Open Access Research

CD26/dipeptidyl peptidase IV (CD26/DPPIV) is highly expressed in peripheral blood of HIV-1 exposed uninfected Female sex workers

Elijah M Songok123*, Bernard Osero1, Lyle Mckinnon34, Martin K Rono1, Winnie Apidi23, Elizabeth J Matey1, Adrienne FA Meyers235, Ma Luo235, Joshua Kimani23, Charles Wachihi3, Blake T Ball235, Frank A Plummer25 and Solomon Mpoke1

Author Affiliations

1 Centre For Virus Research, Mbagathi Road Kenya Medical Research Institute, Nairobi, Kenya

2 Department of Medical Microbiology, University of Manitoba,742 Bannatyne Avenue, Winnipeg, MB, Canada

3 University of Nairobi Institute of Tropical and Infectious Diseases (UNITID), Nairobi, Kenya

4 Department of Medicine, University of Toronto, Medical Sciences Building, 1 Kings College Circle, Toronto, ON M5S 1AB, Canada

5 National Microbiology Laboratories, Public Health Agency of Canada, 1015 Arlington Avenue, Winnipeg, MB, R3E 3RE, Canada

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Virology Journal 2010, 7:343  doi:10.1186/1743-422X-7-343

Published: 25 November 2010

Abstract

Background

Design of effective vaccines against the human immunodeficiency virus (HIV-1) continues to present formidable challenges. However, individuals who are exposed HIV-1 but do not get infected may reveal correlates of protection that may inform on effective vaccine design. A preliminary gene expression analysis of HIV resistant female sex workers (HIV-R) suggested a high expression CD26/DPPIV gene. Previous studies have indicated an anti-HIV effect of high CD26/DPPIV expressing cells in vitro. Similarly, high CD26/DPPIV protein levels in vivo have been shown to be a risk factor for type 2 diabetes. We carried out a study to confirm if the high CD26/DPPIV gene expression among the HIV-R were concordant with high blood protein levels and its correlation with clinical type 2 diabetes and other perturbations in the insulin signaling pathway.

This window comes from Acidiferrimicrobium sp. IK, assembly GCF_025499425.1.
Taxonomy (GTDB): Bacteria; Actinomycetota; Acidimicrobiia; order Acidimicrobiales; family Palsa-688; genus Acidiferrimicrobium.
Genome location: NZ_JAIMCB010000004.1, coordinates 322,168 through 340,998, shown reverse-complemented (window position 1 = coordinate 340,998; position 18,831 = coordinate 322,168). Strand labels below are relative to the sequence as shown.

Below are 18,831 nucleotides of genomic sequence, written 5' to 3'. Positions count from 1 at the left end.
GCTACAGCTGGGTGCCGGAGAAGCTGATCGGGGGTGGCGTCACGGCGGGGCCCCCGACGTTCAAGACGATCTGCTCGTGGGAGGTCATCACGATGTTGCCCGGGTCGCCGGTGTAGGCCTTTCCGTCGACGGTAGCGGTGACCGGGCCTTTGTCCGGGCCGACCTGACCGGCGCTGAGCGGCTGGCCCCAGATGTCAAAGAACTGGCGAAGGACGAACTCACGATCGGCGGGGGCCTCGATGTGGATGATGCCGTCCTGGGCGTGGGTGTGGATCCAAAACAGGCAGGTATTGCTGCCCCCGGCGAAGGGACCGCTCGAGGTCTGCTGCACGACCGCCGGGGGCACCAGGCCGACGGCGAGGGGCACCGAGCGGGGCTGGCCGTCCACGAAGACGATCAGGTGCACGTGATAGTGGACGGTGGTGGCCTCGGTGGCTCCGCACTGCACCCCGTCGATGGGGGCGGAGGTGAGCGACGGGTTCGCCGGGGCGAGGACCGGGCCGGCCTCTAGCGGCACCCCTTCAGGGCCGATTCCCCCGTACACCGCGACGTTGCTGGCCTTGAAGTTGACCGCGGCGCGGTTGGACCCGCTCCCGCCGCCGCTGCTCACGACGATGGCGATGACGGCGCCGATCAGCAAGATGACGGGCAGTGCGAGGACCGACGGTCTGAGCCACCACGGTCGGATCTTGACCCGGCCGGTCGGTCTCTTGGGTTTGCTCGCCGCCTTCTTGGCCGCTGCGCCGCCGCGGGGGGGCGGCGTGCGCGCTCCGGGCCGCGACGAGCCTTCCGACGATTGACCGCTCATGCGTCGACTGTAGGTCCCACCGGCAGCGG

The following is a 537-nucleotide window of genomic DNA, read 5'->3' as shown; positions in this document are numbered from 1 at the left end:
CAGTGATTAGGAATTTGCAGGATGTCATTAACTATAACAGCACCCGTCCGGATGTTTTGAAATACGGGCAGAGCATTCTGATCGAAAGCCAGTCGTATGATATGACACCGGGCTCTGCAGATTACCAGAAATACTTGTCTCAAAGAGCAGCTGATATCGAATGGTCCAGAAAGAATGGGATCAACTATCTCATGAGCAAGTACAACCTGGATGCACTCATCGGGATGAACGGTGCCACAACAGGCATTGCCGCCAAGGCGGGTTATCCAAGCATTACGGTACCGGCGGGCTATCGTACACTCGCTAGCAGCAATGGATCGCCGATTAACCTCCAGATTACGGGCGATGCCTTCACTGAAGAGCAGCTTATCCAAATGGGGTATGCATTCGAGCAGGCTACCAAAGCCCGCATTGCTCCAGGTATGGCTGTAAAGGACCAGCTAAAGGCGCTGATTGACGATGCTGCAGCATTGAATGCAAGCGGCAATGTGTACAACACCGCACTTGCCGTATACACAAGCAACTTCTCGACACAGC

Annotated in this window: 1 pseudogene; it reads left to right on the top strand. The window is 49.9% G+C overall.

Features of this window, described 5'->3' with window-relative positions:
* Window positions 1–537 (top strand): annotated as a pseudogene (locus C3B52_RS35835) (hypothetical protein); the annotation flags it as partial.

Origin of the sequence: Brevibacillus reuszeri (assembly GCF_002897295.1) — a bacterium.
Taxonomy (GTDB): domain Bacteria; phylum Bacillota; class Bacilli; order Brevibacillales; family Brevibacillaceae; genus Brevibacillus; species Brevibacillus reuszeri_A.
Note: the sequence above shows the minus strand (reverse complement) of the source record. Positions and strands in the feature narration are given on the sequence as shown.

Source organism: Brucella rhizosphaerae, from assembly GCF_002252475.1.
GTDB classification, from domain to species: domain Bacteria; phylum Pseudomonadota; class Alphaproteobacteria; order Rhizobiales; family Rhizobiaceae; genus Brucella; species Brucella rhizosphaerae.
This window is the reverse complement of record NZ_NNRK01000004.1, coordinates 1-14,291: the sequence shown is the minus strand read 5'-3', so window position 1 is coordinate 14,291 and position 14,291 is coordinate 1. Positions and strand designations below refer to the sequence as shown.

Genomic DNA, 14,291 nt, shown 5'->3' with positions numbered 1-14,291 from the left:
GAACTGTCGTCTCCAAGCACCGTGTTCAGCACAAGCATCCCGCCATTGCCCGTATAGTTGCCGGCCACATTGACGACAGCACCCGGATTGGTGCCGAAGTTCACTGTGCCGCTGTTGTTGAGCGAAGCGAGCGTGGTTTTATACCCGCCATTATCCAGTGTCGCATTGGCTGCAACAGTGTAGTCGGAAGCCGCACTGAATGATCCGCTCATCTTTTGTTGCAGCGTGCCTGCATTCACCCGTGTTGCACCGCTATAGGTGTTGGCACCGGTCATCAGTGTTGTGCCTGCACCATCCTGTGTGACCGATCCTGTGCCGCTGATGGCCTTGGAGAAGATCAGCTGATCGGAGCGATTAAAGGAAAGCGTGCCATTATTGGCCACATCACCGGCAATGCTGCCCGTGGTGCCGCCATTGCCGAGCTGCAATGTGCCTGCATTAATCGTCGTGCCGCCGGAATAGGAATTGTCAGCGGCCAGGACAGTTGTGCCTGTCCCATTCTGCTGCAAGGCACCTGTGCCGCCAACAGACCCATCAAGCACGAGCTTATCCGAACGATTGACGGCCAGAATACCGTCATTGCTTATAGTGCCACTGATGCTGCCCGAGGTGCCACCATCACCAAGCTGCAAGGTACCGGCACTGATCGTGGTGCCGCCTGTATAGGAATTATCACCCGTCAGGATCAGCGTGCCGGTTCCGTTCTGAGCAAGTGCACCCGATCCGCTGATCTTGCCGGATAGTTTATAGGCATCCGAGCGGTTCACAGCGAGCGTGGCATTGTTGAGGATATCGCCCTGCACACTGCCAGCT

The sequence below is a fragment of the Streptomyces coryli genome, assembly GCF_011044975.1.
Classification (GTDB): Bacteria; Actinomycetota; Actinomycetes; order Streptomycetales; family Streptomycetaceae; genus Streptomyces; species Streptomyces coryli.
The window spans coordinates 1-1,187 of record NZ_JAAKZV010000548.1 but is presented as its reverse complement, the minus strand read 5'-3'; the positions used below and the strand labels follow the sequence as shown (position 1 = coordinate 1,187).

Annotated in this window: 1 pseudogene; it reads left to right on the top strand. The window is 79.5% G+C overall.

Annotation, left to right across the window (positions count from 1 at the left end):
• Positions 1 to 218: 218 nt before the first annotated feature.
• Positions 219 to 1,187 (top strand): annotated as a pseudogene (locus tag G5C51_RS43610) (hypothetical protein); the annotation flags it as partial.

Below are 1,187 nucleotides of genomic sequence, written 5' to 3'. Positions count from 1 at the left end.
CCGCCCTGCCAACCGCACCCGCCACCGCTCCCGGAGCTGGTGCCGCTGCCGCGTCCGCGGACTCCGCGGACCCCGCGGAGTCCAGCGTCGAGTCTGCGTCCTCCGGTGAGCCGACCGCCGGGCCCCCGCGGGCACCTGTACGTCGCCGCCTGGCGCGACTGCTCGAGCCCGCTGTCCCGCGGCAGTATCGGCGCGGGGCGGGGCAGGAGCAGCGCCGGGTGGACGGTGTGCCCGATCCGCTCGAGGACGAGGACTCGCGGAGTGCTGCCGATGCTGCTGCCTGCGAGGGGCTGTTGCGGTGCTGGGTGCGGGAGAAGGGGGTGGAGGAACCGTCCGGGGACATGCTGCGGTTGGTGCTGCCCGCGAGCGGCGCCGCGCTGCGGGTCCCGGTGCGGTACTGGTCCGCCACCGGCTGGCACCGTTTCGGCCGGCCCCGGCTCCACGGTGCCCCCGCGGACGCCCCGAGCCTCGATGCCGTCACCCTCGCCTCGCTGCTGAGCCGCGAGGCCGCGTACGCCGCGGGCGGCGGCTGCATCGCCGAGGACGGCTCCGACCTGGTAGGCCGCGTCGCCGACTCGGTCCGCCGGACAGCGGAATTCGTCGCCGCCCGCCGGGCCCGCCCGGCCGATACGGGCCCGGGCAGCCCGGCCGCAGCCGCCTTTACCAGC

Results

A quantitative CD26/DPPIV plasma analysis from 100 HIV-R, 100 HIV infected (HIV +) and 100 HIV negative controls (HIV Neg) showed a significantly elevated CD26/DPPIV concentration among the HIV-R group (mean 1315 ng/ml) than the HIV Neg (910 ng/ml) and HIV + (870 ng/ml, p < 0.001). Similarly a FACs analysis of cell associated DPPIV (CD26) revealed a higher CD26/DPPIV expression on CD4+ T-cells derived from HIV-R than from the HIV+ (90.30% vs 80.90 p = 0.002) and HIV Neg controls (90.30% vs 82.30 p < 0.001) respectively. A further comparison of the mean fluorescent intensity (MFI) of CD26/DPPIV expression showed a higher DPP4 MFI on HIV-R CD4+ T cells (median 118 vs 91 for HIV-Neg, p = 0.0003). An evaluation for hyperglycemia, did not confirm Type 2 diabetes but an impaired fasting glucose condition (5.775 mmol/L). A follow-up quantitative PCR analysis of the insulin signaling pathway genes showed a down expression of NFκB, a central mediator of the immune response and activator of HIV-1 transcription.

Conclusion

HIV resistant sex workers have a high expression of CD26/DPPIV in tandem with lowered immune activation markers. This may suggest a novel role for CD26/DPPIV in protection against HIV infection in vivo.